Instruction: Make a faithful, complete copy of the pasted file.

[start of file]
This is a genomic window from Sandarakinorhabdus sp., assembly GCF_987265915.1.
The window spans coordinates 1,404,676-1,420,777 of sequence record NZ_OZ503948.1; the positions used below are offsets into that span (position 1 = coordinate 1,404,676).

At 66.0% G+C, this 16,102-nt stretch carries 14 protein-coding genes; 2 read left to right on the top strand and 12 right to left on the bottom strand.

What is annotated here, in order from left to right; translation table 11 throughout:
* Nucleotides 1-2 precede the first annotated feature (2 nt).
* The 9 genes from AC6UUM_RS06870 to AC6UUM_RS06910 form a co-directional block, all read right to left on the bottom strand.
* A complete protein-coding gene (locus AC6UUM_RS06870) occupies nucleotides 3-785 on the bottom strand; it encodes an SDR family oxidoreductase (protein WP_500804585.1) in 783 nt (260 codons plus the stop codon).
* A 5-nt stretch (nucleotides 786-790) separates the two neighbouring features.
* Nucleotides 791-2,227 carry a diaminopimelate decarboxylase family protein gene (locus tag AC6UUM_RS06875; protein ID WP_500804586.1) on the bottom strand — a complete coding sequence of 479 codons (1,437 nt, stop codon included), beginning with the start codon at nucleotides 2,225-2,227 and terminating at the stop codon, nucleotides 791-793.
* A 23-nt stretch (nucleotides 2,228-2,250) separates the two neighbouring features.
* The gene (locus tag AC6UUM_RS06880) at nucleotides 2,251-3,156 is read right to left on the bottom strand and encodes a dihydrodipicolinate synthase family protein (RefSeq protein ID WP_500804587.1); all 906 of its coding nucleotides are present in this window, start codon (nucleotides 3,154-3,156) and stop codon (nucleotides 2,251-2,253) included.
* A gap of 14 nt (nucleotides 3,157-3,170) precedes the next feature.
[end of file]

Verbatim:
This is a genomic window from Sandarakinorhabdus sp., assembly GCF_987265915.1.
The window spans coordinates 1,404,676-1,420,777 of sequence record NZ_OZ503948.1; the positions used below are offsets into that span (position 1 = coordinate 1,404,676).

At 66.0% G+C, this 16,102-nt stretch carries 14 protein-coding genes; 2 read left to right on the top strand and 12 right to left on the bottom strand.

What is annotated here, in order from left to right; translation table 11 throughout:
* Nucleotides 1-2 precede the first annotated feature (2 nt).
* The 9 genes from AC6UUM_RS06870 to AC6UUM_RS06910 form a co-directional block, all read right to left on the bottom strand.
* A complete protein-coding gene (locus AC6UUM_RS06870) occupies nucleotides 3-785 on the bottom strand; it encodes an SDR family oxidoreductase (protein WP_500804585.1) in 783 nt (260 codons plus the stop codon).
* A 5-nt stretch (nucleotides 786-790) separates the two neighbouring features.
* Nucleotides 791-2,227 carry a diaminopimelate decarboxylase family protein gene (locus tag AC6UUM_RS06875; protein ID WP_500804586.1) on the bottom strand — a complete coding sequence of 479 codons (1,437 nt, stop codon included), beginning with the start codon at nucleotides 2,225-2,227 and terminating at the stop codon, nucleotides 791-793.
* A 23-nt stretch (nucleotides 2,228-2,250) separates the two neighbouring features.
* The gene (locus tag AC6UUM_RS06880) at nucleotides 2,251-3,156 is read right to left on the bottom strand and encodes a dihydrodipicolinate synthase family protein (RefSeq protein ID WP_500804587.1); all 906 of its coding nucleotides are present in this window, start codon (nucleotides 3,154-3,156) and stop codon (nucleotides 2,251-2,253) included.
* A gap of 14 nt (nucleotides 3,157-3,170) precedes the next feature.